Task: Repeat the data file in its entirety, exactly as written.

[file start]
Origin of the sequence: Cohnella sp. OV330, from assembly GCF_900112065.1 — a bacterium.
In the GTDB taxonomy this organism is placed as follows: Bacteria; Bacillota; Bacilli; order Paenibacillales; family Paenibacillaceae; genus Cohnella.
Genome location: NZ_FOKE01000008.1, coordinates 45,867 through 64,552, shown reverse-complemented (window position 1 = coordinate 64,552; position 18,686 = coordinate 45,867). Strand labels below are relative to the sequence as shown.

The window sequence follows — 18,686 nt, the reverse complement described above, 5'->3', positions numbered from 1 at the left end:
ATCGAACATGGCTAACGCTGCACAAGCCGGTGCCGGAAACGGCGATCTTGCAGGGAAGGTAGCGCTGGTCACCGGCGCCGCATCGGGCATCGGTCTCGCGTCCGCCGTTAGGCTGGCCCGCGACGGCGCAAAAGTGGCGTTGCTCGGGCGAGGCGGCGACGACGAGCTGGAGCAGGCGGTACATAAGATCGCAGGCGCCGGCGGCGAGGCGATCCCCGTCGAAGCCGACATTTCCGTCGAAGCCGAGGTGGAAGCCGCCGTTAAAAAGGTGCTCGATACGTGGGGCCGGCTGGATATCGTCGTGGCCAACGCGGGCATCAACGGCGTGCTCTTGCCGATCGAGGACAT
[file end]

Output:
Origin of the sequence: Cohnella sp. OV330, from assembly GCF_900112065.1 — a bacterium.
In the GTDB taxonomy this organism is placed as follows: Bacteria; Bacillota; Bacilli; order Paenibacillales; family Paenibacillaceae; genus Cohnella.
Genome location: NZ_FOKE01000008.1, coordinates 45,867 through 64,552, shown reverse-complemented (window position 1 = coordinate 64,552; position 18,686 = coordinate 45,867). Strand labels below are relative to the sequence as shown.

The window sequence follows — 18,686 nt, the reverse complement described above, 5'->3', positions numbered from 1 at the left end:
ATCGAACATGGCTAACGCTGCACAAGCCGGTGCCGGAAACGGCGATCTTGCAGGGAAGGTAGCGCTGGTCACCGGCGCCGCATCGGGCATCGGTCTCGCGTCCGCCGTTAGGCTGGCCCGCGACGGCGCAAAAGTGGCGTTGCTCGGGCGAGGCGGCGACGACGAGCTGGAGCAGGCGGTACATAAGATCGCAGGCGCCGGCGGCGAGGCGATCCCCGTCGAAGCCGACATTTCCGTCGAAGCCGAGGTGGAAGCCGCCGTTAAAAAGGTGCTCGATACGTGGGGCCGGCTGGATATCGTCGTGGCCAACGCGGGCATCAACGGCGTGCTCTTGCCGATCGAGGACAT